In chapter 2 communication research is defined. The researcher furthermore

 

distinguishes different types of research, discusses the different steps in the

 

research process typical to most research projects and refers to some of the

 

challenges of communication research. Lastly, a few points regarding the use of

 

communication research by governments are introduced.

 

 

2.2 COMMUNICATION RESEARCH DEFINED

 

 

 

12.Definitions and descriptions of different focus areas in research and of various

 

research methodologies and processes are more readily available than a

 

definition of ‘research’, and Leedy (1997:3) remarks that "the word research is

 

used in everyday speech to cover a broad spectrum of meaning, which makes it

 

a decidedly confusing term …"

 

Reinard (2001:3) provides the following short definition of research: "Research is

 

the systematic effort to secure answers to questions." He expands on this

 

concise definition by stressing the point that "these questions are not mundane

 

ones", but that "research questions deal with issues requiring reference to data

 

and information" (Reinard, 2001:3-4). Leedy (1997:3) defines research as "the

 

systematic process of collecting and analysing information (data) in order to

 

increase our understanding of the phenomenon with which we are concerned or

 

interested." Powell (1997:2) does not provide his own definition of ‘research’, but

 

quotes three definitions from others:

 

"Studious inquiring or examination; especially: investigation or experimentation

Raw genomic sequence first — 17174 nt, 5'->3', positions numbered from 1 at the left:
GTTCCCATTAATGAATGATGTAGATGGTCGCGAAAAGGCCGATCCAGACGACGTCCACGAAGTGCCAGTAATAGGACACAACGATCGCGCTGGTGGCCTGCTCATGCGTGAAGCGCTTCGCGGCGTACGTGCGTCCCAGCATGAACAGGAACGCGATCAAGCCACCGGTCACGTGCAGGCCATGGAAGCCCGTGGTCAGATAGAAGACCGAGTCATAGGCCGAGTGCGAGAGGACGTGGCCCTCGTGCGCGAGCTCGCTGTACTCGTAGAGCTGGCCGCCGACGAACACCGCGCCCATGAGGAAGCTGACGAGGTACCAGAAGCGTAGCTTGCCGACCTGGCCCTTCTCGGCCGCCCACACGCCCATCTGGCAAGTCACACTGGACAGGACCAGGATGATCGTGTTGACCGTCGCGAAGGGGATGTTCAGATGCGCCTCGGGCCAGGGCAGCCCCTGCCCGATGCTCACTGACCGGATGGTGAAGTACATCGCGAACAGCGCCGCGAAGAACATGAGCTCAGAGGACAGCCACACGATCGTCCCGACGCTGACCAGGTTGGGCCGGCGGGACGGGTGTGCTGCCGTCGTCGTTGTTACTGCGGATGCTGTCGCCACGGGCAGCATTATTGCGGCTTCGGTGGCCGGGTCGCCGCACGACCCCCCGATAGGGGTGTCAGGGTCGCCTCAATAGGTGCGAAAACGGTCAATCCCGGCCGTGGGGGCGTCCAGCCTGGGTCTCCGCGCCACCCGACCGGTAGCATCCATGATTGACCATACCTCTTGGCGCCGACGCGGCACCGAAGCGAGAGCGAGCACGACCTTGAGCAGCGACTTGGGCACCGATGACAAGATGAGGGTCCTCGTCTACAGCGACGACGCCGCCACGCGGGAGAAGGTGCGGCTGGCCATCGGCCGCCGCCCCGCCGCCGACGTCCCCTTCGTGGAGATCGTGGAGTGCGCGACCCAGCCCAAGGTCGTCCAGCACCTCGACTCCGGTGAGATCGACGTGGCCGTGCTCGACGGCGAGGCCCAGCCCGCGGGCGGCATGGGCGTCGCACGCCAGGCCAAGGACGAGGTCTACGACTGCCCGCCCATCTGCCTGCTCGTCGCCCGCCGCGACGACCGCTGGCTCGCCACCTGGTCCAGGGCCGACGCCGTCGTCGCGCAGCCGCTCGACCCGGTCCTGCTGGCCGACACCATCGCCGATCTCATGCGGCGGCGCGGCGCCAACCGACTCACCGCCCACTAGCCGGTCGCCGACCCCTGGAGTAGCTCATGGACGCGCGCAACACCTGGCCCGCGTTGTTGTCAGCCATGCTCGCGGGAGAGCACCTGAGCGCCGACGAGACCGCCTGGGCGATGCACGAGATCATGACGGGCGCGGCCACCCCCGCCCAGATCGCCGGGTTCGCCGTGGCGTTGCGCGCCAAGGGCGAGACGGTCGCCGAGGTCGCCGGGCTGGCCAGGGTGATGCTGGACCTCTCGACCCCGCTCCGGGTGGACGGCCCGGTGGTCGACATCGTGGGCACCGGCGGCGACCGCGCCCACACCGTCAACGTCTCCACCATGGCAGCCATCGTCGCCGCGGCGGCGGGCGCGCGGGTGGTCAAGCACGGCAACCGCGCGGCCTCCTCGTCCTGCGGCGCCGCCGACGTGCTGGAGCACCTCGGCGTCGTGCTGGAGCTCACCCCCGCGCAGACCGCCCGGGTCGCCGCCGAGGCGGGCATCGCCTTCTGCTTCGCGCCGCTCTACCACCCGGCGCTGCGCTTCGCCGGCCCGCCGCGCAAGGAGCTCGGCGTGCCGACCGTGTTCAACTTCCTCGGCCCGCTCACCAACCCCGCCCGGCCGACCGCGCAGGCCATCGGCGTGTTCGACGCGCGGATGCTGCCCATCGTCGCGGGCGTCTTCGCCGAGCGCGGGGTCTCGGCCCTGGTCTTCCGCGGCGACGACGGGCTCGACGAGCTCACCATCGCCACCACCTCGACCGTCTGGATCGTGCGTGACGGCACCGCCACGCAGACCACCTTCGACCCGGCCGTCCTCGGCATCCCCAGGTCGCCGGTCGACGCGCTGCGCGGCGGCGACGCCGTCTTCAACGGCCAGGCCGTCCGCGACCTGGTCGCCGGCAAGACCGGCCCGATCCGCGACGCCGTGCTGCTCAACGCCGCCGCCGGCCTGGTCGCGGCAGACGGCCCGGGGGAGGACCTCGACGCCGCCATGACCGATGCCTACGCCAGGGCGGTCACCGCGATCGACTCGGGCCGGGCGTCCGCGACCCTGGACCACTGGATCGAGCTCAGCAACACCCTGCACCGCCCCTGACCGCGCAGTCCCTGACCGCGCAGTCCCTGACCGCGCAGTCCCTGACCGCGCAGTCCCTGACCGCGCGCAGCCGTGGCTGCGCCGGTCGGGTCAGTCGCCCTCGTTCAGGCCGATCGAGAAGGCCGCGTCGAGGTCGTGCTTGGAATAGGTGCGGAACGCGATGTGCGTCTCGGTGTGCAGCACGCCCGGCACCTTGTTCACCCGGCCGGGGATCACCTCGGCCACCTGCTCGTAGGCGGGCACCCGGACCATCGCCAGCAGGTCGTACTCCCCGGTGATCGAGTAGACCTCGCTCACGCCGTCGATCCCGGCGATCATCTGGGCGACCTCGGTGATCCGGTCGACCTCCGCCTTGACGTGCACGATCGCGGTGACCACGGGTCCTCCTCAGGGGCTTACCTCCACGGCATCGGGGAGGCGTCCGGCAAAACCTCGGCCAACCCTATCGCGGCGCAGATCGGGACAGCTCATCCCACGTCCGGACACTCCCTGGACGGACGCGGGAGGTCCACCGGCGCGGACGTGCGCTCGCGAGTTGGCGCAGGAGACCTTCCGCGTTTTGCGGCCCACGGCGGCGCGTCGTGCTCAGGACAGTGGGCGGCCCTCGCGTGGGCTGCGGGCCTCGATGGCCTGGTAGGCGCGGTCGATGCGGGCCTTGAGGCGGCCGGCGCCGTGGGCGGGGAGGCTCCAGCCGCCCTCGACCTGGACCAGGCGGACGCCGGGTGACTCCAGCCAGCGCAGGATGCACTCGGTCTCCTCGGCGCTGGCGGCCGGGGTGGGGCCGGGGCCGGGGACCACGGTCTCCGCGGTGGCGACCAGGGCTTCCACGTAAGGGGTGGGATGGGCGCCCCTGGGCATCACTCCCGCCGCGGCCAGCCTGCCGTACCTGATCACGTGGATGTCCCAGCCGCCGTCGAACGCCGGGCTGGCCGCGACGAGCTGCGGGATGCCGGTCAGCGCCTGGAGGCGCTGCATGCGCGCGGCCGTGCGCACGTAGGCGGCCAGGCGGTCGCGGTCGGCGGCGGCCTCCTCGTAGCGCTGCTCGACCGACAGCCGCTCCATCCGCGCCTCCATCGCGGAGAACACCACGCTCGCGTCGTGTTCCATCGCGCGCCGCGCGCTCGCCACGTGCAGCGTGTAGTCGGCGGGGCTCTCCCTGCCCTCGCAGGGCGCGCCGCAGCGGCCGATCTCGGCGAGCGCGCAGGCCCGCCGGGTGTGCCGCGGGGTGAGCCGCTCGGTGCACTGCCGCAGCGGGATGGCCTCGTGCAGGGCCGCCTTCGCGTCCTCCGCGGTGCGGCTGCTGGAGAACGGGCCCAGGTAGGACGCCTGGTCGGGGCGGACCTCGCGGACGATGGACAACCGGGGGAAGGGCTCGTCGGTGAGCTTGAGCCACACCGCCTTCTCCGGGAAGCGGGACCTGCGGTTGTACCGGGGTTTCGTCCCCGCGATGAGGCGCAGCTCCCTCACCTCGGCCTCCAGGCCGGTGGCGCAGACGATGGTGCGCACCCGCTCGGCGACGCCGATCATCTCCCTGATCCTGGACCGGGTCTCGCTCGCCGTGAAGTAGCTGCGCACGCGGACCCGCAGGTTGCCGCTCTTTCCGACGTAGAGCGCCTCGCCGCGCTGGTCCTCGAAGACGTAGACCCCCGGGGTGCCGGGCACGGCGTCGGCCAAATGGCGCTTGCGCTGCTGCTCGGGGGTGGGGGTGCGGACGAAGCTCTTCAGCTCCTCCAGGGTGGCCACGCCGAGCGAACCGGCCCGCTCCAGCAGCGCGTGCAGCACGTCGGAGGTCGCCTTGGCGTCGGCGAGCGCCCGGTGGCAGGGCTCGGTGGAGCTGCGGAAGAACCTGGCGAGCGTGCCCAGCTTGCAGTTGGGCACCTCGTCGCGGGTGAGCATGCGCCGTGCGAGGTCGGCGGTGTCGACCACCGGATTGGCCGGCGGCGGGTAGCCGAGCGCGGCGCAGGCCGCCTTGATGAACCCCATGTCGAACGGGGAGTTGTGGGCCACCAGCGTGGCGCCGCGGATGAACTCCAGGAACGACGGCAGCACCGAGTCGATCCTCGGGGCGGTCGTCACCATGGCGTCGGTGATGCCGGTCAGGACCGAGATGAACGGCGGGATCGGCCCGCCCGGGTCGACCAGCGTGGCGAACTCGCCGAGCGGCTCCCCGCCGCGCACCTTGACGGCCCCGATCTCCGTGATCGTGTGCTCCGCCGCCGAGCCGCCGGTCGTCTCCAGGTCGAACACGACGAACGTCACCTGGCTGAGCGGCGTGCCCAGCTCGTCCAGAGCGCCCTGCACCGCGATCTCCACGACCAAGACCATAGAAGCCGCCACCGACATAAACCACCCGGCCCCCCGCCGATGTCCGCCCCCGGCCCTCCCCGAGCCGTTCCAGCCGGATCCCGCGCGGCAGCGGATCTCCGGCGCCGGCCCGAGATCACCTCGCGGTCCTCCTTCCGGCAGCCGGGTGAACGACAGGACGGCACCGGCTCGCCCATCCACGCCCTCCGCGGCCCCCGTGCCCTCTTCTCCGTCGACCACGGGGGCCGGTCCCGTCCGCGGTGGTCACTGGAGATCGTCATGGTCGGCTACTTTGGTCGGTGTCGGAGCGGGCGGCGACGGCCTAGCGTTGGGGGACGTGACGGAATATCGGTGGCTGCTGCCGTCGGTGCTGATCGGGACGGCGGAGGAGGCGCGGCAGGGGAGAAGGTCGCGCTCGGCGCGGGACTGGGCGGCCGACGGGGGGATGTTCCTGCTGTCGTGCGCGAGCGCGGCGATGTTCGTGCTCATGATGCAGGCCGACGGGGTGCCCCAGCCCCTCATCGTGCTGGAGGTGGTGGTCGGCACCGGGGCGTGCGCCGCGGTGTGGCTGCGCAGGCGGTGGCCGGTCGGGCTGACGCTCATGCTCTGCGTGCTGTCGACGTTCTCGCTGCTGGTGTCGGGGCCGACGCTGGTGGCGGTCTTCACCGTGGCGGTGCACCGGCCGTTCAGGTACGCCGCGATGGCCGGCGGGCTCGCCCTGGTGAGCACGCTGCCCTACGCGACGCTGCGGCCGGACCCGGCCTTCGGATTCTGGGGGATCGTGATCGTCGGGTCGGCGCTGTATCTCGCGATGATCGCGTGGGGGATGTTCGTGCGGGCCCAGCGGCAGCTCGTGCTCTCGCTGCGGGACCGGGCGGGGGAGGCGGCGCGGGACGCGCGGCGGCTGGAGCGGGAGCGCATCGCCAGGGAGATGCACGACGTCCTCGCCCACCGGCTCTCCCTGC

aimed at the discovery and interpretation of facts, revision of accepted theories

 

 

 

 

 

 

 

 

 

 

 

 

 

 

 

 

 

 

 

 

 

 

 

 

 

 

 

 

 

 

 

 

 

 

 

 

 

 

 

 

 

 

 

 

 

 

 

 

 

 

 

 

 

 

 

 

 

 

 

 

 

 

 

 

 

 

 

 

 

 

 

 

 

 

 

 

 

 

 

 

 

 

 

 

 

 

 

 

 

 

 

 

 

 

 

 

 

 

 

 

 

 

 

 

 

 

 

 

 

 

 

 

 

 

 

 

 

 

 

 

 

 

 

 

 

 

 

 

 

 

 

 

 

 

 

 

 

 

 

 

 

 

 

 

 

 

 

 

 

13.or laws in the light of new facts, or practical applications of such new or revised

 

theories or laws" (Webster’s Seventh New Collegiate Dictionary, cited by Powell,

 

1997:2).

 

"A method or study by which, through the careful and exhaustive investigation of

 

all the ascertainable evidence bearing upon a definable problem, we reach a

 

solution of that problem" (Hillway, cited by Powell, 1997:2).

 

"Research is best conceived as the process of arriving at dependable solutions to

 

problems through the planned and systematic collection, analysis, and

 

interpretation of data" (Mouly, cited by Powell, 1997:2).

 

Both interesting and useful to understand the meaning of research, is Leedy’s

 

guidelines as to what research is not (Leedy, 1997:4):

 

 

 

 

 

 

 

 

 

 

 

 

 

 

 

 

 

 

 

 

 

Research is not mere information gathering.

 

Research is not mere transportation of facts from one location to another.

 

Research is not merely rummaging for information.